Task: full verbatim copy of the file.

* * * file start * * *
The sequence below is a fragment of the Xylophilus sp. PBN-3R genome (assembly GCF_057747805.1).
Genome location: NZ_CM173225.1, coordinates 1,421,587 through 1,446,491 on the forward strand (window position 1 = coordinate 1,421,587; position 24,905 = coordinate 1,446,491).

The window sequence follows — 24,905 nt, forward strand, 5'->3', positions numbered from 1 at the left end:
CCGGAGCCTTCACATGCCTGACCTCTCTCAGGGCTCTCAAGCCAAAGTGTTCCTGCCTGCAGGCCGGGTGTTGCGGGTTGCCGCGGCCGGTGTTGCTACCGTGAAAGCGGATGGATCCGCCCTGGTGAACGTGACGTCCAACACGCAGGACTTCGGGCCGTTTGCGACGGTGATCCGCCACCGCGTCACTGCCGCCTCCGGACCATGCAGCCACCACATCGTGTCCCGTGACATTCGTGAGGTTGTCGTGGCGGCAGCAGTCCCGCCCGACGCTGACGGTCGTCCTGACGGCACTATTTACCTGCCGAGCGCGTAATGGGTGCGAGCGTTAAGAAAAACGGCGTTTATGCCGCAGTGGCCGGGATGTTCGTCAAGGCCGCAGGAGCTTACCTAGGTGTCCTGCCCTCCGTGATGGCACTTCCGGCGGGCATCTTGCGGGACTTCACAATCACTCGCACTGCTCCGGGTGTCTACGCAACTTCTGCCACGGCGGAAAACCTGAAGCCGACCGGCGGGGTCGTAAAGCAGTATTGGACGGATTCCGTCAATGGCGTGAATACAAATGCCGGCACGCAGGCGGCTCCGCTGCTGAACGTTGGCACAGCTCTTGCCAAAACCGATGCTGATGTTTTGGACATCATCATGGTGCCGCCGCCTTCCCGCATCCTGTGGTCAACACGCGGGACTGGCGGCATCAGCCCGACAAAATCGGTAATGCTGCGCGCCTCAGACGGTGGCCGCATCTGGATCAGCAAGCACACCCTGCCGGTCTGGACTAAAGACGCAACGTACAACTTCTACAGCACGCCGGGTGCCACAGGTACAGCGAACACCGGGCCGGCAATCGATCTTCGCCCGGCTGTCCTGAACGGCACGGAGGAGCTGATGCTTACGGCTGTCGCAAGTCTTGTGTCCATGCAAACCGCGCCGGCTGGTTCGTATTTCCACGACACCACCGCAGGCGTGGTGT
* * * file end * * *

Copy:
The sequence below is a fragment of the Xylophilus sp. PBN-3R genome (assembly GCF_057747805.1).
Genome location: NZ_CM173225.1, coordinates 1,421,587 through 1,446,491 on the forward strand (window position 1 = coordinate 1,421,587; position 24,905 = coordinate 1,446,491).

The window sequence follows — 24,905 nt, forward strand, 5'->3', positions numbered from 1 at the left end:
CCGGAGCCTTCACATGCCTGACCTCTCTCAGGGCTCTCAAGCCAAAGTGTTCCTGCCTGCAGGCCGGGTGTTGCGGGTTGCCGCGGCCGGTGTTGCTACCGTGAAAGCGGATGGATCCGCCCTGGTGAACGTGACGTCCAACACGCAGGACTTCGGGCCGTTTGCGACGGTGATCCGCCACCGCGTCACTGCCGCCTCCGGACCATGCAGCCACCACATCGTGTCCCGTGACATTCGTGAGGTTGTCGTGGCGGCAGCAGTCCCGCCCGACGCTGACGGTCGTCCTGACGGCACTATTTACCTGCCGAGCGCGTAATGGGTGCGAGCGTTAAGAAAAACGGCGTTTATGCCGCAGTGGCCGGGATGTTCGTCAAGGCCGCAGGAGCTTACCTAGGTGTCCTGCCCTCCGTGATGGCACTTCCGGCGGGCATCTTGCGGGACTTCACAATCACTCGCACTGCTCCGGGTGTCTACGCAACTTCTGCCACGGCGGAAAACCTGAAGCCGACCGGCGGGGTCGTAAAGCAGTATTGGACGGATTCCGTCAATGGCGTGAATACAAATGCCGGCACGCAGGCGGCTCCGCTGCTGAACGTTGGCACAGCTCTTGCCAAAACCGATGCTGATGTTTTGGACATCATCATGGTGCCGCCGCCTTCCCGCATCCTGTGGTCAACACGCGGGACTGGCGGCATCAGCCCGACAAAATCGGTAATGCTGCGCGCCTCAGACGGTGGCCGCATCTGGATCAGCAAGCACACCCTGCCGGTCTGGACTAAAGACGCAACGTACAACTTCTACAGCACGCCGGGTGCCACAGGTACAGCGAACACCGGGCCGGCAATCGATCTTCGCCCGGCTGTCCTGAACGGCACGGAGGAGCTGATGCTTACGGCTGTCGCAAGTCTTGTGTCCATGCAAACCGCGCCGGCTGGTTCGTATTTCCACGACACCACCGCAGGCGTGGTGT